Dental caries is considered an infectious transmissible disease within our saliva. Mutans Streptococci (MS) is considered to be the principal group of bacteria responsible for the invitation of dental decay. MS adhere to teeth, metabolize sugars and produces acids that demineralize tooth structure. Babies are not born with MS, but colonization may occur at the time of birth and over 70% of the time it is transmitted by their mother or primary caregiver (1,3).
The higher the levels of maternal/primary caregiver salivary MS, the greater the risk of the infant being colonized at a younger age. In order to suppress the reservoirs of MS, it is important for the mother or primary caregiver to maintain a healthy well rounded diet, reduce the frequency of simple carbohydrate intake, applying topical fluoride at routine dental visits, restoring active caries, and chewing xylitol gum.
Xyltiol is a 5 carbon sugar alcohol that looks, tastes and has similar sweetness to sucrose, but with 40% fewer calories. It is plant derived and is found in small quantities in fruits and vegetables. It has been shown to reduce the production of plaque and number of MS in the mouth. Evidence has shown that parents that chewed xylitol gum (4 pieces a day for 20 minutes) as early as 3 months after birth can significantly decrease the child’s caries rate(2).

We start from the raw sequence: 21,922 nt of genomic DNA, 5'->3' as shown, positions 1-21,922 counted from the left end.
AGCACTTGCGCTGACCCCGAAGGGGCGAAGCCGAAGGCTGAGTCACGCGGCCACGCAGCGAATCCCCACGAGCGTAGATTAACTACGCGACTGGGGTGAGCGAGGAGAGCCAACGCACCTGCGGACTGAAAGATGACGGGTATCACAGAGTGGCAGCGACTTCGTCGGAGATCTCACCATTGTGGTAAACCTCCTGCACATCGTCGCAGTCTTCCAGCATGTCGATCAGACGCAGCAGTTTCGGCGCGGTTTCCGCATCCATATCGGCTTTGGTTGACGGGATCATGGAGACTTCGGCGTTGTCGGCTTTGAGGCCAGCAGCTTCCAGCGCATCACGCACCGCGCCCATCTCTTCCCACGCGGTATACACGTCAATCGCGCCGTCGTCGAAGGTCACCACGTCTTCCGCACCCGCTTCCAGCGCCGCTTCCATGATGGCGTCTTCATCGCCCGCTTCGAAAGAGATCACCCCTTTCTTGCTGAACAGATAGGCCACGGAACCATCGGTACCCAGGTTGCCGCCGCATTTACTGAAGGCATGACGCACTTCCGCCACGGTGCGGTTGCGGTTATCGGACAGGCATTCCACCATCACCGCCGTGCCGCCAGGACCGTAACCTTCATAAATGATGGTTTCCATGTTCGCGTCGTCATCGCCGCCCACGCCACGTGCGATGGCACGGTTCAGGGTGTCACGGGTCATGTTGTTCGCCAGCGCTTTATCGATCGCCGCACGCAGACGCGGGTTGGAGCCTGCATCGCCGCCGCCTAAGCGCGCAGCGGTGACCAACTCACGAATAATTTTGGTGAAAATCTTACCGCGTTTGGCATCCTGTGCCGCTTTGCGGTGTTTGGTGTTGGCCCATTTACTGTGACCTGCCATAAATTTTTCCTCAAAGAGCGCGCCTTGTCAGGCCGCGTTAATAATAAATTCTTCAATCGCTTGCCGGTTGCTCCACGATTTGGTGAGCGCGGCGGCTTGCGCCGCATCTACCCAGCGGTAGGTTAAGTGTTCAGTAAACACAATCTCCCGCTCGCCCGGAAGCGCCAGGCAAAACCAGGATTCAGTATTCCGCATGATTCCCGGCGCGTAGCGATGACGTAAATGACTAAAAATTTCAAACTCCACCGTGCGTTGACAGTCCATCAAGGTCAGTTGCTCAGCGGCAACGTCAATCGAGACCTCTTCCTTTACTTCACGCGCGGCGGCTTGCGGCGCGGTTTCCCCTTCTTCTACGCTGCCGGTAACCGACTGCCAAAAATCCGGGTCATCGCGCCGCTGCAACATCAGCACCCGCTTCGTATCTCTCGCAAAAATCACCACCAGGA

Transmission of caries can also occur between siblings of similar age or children in daycare(1).
A healthy smile for your child starts before they are born. By the age of 1 or 6 months after their first teeth erupt, it important that they see a pediatric dentist for an initial exam, cleaning, and fluoride treatment. Follow these helpful hints to prevent the spread of Mutans Streptococci (MS).
1. Genotypic diversity of mutans streptococci in Brazilian nursery children suggests horizontal transmission.
Mattos-Graner RO, Li Y, Caufield PW, Duncan M, Smith DJ. J Clin Microbiol. 2001 Jun;39(6):2313-6.
2. Influence of maternal xylitol consumption on acquisition of mutans streptococci by infants.Söderling E, Isokangas P, Pienihäkkinen K, Tenovuo J. J Dent Res. 2000 Mar;79(3):882-7.
3. Streptococcus mutans and Streptococcus sanguinis colonization correlated with caries experience in children.Ge Y, Caufield PW, Fisch GS, Li YCaries Res. 2008; 42(6):444-8.